Simply have a boot manager that will allow you to select a partition to boot from. Windows installation is notoriously strong in overwriting things like the MBR on the HD, and at times clobbering the MBR to the point where it can’t be used for boot purposes. I have heard folks doing things like seperate installations on seperate drives, then mirroring them over to the target drive (whatever partition you desire), and also paying attention the installation sequence, one windows installation may be more prone to munge the entire installation (read MBR damaged or such).
Here are some links from googling…
and finally to answer best practice on this one… Its a good question. The goal is to make reimaging easy, so you can quickly refresh/mirror at the end of each test cycle or sequence. If you are limited to hardware, and can’t afford or justify the 3 systems or VMs in question, you then may want to just do a triple OS installation on a multiple partitioned drive and call it good. One problem with this approach is that you can’t fire off another test sequence while the drive mirroring/refresh is going on. So, my gut feeling is either to do the following:
3 drive system, with 3 OS install one per…
1 drive system (large, 200-300 gig maybe), 3+ partitions, 3 OS install.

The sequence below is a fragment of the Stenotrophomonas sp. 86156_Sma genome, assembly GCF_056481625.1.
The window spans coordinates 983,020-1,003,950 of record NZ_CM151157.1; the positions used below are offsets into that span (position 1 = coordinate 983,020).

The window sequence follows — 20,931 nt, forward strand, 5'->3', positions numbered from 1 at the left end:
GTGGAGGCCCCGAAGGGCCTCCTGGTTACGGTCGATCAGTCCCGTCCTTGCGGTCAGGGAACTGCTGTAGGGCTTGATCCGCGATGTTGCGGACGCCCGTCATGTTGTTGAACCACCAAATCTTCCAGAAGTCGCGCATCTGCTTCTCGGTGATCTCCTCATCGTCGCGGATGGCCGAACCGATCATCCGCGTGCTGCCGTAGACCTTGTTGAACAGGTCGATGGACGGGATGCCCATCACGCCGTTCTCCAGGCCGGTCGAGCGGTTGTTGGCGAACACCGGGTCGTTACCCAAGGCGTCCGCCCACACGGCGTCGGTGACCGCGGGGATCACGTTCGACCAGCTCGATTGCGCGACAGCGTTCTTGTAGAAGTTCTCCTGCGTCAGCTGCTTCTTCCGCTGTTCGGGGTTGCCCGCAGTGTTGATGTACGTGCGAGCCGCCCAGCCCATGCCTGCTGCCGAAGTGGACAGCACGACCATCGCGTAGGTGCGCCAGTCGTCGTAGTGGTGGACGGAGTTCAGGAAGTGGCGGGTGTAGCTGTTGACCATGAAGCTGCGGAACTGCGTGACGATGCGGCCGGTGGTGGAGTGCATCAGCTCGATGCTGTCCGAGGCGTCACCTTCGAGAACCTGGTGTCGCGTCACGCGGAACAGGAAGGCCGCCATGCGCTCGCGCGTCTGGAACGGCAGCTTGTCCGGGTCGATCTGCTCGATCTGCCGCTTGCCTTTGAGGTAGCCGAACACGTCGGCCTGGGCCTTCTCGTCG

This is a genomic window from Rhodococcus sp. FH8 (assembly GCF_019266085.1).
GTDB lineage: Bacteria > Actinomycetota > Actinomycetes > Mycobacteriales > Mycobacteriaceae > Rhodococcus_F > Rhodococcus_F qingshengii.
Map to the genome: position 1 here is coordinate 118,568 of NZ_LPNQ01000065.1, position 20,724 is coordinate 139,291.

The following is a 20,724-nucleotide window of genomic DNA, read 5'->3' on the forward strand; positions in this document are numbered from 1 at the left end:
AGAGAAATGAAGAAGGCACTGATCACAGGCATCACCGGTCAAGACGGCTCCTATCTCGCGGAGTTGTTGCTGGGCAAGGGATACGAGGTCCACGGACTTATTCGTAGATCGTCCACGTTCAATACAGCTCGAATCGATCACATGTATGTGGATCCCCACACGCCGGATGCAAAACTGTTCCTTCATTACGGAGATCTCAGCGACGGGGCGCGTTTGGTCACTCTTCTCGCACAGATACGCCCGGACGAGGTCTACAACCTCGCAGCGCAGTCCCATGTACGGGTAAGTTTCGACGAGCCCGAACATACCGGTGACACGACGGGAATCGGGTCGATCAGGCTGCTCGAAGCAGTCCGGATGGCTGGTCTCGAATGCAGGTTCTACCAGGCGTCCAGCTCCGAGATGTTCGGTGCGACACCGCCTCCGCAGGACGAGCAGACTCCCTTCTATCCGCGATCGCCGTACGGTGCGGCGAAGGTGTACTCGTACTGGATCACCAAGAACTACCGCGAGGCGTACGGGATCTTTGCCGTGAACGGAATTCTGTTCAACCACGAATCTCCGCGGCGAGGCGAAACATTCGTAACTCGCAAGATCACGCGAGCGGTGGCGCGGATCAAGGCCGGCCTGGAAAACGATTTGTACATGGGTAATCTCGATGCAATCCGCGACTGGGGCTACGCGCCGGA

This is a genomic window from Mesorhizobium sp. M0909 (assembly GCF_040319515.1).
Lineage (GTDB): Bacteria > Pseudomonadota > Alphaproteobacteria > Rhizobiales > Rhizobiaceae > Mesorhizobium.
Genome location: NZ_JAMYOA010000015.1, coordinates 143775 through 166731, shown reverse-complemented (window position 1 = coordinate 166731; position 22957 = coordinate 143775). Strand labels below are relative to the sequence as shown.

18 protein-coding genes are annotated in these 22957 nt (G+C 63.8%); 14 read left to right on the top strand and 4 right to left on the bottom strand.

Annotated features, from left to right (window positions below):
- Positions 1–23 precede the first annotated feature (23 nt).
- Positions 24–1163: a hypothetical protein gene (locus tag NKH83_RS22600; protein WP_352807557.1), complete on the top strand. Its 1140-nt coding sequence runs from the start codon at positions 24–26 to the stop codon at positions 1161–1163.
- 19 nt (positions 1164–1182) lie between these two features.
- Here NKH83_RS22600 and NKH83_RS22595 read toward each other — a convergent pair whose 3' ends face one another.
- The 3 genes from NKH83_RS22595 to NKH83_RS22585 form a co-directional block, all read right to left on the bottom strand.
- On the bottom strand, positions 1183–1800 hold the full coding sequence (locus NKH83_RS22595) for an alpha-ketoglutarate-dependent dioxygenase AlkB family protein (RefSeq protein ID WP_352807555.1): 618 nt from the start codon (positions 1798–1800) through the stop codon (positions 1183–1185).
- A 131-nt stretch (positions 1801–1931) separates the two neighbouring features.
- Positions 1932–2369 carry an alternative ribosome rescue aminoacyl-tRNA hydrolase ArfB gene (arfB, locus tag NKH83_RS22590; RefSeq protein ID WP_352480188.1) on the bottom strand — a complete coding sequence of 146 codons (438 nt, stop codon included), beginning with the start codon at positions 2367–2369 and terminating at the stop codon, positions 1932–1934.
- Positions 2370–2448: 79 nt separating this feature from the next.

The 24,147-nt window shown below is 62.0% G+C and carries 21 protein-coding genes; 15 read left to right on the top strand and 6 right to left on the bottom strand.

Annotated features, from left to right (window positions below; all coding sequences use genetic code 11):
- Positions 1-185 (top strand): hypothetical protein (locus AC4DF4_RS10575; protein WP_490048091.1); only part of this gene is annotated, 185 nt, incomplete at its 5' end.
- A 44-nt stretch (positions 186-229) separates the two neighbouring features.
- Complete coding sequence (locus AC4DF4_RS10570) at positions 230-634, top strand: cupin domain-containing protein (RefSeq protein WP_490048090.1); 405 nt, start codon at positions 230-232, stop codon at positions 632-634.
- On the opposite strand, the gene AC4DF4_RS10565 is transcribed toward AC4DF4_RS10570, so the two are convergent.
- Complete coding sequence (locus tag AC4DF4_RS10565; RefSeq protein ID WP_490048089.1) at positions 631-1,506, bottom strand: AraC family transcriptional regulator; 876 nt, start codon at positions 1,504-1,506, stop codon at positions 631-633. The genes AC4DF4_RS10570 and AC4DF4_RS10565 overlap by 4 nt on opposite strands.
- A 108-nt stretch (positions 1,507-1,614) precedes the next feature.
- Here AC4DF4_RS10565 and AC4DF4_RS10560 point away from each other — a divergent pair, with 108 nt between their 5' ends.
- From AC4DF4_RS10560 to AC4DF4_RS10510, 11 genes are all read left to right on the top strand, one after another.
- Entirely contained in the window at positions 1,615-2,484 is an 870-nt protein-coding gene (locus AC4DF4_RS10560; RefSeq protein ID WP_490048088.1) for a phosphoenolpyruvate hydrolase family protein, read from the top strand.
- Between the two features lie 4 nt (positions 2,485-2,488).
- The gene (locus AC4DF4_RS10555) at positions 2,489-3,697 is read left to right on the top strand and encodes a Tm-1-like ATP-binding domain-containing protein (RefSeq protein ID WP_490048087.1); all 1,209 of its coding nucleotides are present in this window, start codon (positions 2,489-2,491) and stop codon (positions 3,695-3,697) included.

Multi Host SUTs, each with 1 drive each…
Virtual Machine with VMWare or Citrix and state save/mirror and be done with all this about drives, systems and hardware
My desire is to pick #4, for obvious reasons. The pros and cons you can figure out and have to fit into your environment. Remember, snapshots are not instant and are not free. They take time just like anything else to come up to speed/run. They are great for a lot of reasons, but take drive space too, and versioning can be very costly in this realm (depending on your SUT configuration requirements).
There is a lot to think about, and you can try some of these things out in pre production with VMWare and Citrix, and Parallels if you want to run the Windows stuff on Intel hardware (which a lot of people do with XServers).
Let us know what you find out, and think is going to meet your particular needs, of which surely its a moving target and changes daily. Other’s input here is very welcome, and I hope more people start sharing their VM solutions, what works and doesn’t (maybe a new topic would be in order for the forums).